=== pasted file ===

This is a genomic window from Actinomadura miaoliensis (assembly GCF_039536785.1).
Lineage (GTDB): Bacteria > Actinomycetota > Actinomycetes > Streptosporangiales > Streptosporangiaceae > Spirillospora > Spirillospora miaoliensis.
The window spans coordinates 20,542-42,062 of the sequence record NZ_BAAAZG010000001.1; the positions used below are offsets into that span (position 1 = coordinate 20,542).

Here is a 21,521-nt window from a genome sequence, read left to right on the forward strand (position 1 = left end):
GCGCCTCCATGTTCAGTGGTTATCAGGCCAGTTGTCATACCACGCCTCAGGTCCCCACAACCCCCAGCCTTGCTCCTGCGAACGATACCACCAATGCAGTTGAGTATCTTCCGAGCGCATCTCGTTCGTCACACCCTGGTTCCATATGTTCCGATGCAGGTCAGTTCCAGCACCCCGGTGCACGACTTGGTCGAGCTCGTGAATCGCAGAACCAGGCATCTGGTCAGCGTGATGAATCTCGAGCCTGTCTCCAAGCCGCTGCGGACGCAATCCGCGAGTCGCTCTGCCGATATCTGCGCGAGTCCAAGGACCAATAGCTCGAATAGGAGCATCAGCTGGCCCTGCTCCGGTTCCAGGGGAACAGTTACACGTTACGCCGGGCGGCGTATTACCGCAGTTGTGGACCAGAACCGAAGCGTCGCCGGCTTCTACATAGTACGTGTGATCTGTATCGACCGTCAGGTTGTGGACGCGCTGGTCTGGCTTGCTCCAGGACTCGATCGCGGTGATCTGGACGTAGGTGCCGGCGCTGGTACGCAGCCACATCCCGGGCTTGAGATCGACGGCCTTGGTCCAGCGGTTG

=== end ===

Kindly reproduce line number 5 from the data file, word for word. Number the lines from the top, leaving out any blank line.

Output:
GCGCCTCCATGTTCAGTGGTTATCAGGCCAGTTGTCATACCACGCCTCAGGTCCCCACAACCCCCAGCCTTGCTCCTGCGAACGATACCACCAATGCAGTTGAGTATCTTCCGAGCGCATCTCGTTCGTCACACCCTGGTTCCATATGTTCCGATGCAGGTCAGTTCCAGCACCCCGGTGCACGACTTGGTCGAGCTCGTGAATCGCAGAACCAGGCATCTGGTCAGCGTGATGAATCTCGAGCCTGTCTCCAAGCCGCTGCGGACGCAATCCGCGAGTCGCTCTGCCGATATCTGCGCGAGTCCAAGGACCAATAGCTCGAATAGGAGCATCAGCTGGCCCTGCTCCGGTTCCAGGGGAACAGTTACACGTTACGCCGGGCGGCGTATTACCGCAGTTGTGGACCAGAACCGAAGCGTCGCCGGCTTCTACATAGTACGTGTGATCTGTATCGACCGTCAGGTTGTGGACGCGCTGGTCTGGCTTGCTCCAGGACTCGATCGCGGTGATCTGGACGTAGGTGCCGGCGCTGGTACGCAGCCACATCCCGGGCTTGAGATCGACGGCCTTGGTCCAGCGGTTG